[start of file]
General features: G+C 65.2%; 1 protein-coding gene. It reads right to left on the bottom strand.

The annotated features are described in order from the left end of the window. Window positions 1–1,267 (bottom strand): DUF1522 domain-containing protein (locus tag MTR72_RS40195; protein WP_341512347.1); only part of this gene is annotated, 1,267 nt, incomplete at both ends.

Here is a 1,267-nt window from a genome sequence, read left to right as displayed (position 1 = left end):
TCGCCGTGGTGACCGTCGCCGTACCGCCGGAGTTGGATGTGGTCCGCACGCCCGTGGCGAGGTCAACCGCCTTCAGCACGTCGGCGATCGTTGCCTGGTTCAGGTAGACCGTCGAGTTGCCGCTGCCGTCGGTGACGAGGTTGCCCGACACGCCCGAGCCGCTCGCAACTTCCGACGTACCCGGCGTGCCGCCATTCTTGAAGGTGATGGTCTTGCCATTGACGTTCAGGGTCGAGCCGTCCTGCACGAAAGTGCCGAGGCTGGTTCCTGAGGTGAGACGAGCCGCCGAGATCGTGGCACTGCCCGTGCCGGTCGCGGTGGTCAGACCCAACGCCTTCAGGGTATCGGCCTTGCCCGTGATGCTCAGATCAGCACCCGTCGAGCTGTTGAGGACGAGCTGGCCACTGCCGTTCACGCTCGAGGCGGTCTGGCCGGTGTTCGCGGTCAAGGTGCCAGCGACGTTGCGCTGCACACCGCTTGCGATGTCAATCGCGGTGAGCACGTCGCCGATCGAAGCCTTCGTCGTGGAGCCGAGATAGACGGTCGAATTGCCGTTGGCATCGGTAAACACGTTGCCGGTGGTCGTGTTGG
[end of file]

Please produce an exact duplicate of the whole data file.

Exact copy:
General features: G+C 65.2%; 1 protein-coding gene. It reads right to left on the bottom strand.

The annotated features are described in order from the left end of the window. Window positions 1–1,267 (bottom strand): DUF1522 domain-containing protein (locus tag MTR72_RS40195; protein WP_341512347.1); only part of this gene is annotated, 1,267 nt, incomplete at both ends.

Here is a 1,267-nt window from a genome sequence, read left to right as displayed (position 1 = left end):
TCGCCGTGGTGACCGTCGCCGTACCGCCGGAGTTGGATGTGGTCCGCACGCCCGTGGCGAGGTCAACCGCCTTCAGCACGTCGGCGATCGTTGCCTGGTTCAGGTAGACCGTCGAGTTGCCGCTGCCGTCGGTGACGAGGTTGCCCGACACGCCCGAGCCGCTCGCAACTTCCGACGTACCCGGCGTGCCGCCATTCTTGAAGGTGATGGTCTTGCCATTGACGTTCAGGGTCGAGCCGTCCTGCACGAAAGTGCCGAGGCTGGTTCCTGAGGTGAGACGAGCCGCCGAGATCGTGGCACTGCCCGTGCCGGTCGCGGTGGTCAGACCCAACGCCTTCAGGGTATCGGCCTTGCCCGTGATGCTCAGATCAGCACCCGTCGAGCTGTTGAGGACGAGCTGGCCACTGCCGTTCACGCTCGAGGCGGTCTGGCCGGTGTTCGCGGTCAAGGTGCCAGCGACGTTGCGCTGCACACCGCTTGCGATGTCAATCGCGGTGAGCACGTCGCCGATCGAAGCCTTCGTCGTGGAGCCGAGATAGACGGTCGAATTGCCGTTGGCATCGGTAAACACGTTGCCGGTGGTCGTGTTGG